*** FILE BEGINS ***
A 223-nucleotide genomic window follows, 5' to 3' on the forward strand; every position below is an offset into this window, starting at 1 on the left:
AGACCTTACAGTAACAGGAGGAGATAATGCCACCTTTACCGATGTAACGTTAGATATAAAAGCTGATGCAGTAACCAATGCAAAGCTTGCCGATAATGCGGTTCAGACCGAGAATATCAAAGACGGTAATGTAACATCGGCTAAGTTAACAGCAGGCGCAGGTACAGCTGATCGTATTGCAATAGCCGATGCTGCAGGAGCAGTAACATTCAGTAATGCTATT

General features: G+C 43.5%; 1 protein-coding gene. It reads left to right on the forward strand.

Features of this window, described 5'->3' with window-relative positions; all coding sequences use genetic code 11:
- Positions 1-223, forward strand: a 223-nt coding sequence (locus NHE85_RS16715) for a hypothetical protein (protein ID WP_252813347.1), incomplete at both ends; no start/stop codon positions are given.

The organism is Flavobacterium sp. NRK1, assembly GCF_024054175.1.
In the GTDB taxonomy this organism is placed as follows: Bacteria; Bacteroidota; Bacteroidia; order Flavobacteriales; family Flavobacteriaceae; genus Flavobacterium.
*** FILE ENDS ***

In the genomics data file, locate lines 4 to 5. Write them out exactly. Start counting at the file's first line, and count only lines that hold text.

Features of this window, described 5'->3' with window-relative positions; all coding sequences use genetic code 11:
- Positions 1-223, forward strand: a 223-nt coding sequence (locus NHE85_RS16715) for a hypothetical protein (protein ID WP_252813347.1), incomplete at both ends; no start/stop codon positions are given.